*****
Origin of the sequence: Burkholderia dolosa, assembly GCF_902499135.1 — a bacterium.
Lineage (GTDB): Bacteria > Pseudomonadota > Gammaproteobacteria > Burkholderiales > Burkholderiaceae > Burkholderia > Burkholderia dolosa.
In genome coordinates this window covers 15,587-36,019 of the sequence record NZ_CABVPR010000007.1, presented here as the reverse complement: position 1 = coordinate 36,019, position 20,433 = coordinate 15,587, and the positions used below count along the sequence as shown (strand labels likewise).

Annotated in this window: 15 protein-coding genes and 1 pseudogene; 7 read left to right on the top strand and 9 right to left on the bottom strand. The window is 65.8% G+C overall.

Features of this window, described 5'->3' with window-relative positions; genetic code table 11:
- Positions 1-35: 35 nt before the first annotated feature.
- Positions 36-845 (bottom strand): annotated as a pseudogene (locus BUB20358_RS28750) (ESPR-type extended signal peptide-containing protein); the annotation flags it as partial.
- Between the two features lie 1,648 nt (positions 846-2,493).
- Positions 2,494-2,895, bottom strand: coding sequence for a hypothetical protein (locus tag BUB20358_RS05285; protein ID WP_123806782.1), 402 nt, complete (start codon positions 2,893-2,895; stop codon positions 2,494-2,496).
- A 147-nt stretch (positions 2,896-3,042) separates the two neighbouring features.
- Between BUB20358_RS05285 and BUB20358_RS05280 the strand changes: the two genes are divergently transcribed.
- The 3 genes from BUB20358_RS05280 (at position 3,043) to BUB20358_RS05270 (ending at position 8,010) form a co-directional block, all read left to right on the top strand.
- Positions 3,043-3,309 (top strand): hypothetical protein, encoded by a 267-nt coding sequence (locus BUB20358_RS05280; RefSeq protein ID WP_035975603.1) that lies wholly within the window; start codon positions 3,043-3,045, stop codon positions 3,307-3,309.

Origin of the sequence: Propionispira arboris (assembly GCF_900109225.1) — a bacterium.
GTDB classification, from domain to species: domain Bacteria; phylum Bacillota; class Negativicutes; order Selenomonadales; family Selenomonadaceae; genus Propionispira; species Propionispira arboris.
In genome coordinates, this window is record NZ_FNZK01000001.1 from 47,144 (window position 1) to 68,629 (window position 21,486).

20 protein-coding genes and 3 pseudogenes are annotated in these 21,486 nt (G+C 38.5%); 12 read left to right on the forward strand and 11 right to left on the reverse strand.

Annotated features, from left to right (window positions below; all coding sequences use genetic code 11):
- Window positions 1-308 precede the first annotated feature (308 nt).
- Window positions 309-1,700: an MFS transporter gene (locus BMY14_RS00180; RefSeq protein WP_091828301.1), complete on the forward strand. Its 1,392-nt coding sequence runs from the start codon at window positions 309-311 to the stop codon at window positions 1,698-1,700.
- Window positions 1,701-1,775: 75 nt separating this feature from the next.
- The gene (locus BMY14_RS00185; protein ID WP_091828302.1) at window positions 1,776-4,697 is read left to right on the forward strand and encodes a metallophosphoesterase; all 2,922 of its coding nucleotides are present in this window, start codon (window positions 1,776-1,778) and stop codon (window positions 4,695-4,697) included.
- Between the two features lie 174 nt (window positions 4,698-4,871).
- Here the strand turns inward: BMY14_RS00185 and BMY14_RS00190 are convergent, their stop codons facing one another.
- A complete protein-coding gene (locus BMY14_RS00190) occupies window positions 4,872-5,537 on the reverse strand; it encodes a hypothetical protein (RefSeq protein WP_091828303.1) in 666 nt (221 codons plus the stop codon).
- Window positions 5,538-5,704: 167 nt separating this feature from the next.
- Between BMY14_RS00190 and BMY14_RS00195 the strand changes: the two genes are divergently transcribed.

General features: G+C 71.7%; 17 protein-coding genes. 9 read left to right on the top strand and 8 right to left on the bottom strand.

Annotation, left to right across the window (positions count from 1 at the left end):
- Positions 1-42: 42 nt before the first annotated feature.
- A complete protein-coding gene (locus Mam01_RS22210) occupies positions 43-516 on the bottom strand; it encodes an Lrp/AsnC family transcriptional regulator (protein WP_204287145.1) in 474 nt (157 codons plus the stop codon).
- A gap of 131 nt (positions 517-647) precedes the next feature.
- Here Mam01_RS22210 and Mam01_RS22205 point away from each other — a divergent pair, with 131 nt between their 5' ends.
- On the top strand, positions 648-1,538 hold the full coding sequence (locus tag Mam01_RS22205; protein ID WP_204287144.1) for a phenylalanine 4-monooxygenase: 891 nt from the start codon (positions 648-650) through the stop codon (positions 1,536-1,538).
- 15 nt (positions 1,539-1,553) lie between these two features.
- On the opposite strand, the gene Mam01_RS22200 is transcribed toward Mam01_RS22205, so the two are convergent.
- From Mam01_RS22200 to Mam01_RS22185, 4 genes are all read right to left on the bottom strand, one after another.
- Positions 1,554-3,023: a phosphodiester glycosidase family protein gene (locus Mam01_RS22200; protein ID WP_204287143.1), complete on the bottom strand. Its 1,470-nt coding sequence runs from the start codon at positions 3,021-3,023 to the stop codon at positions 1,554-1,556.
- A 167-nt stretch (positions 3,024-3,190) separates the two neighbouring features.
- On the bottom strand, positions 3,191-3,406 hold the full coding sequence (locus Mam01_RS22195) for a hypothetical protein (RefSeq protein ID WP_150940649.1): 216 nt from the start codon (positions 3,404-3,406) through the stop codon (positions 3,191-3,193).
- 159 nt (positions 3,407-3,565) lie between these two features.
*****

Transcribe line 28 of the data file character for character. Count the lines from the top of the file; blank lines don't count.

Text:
General features: G+C 71.7%; 17 protein-coding genes. 9 read left to right on the top strand and 8 right to left on the bottom strand.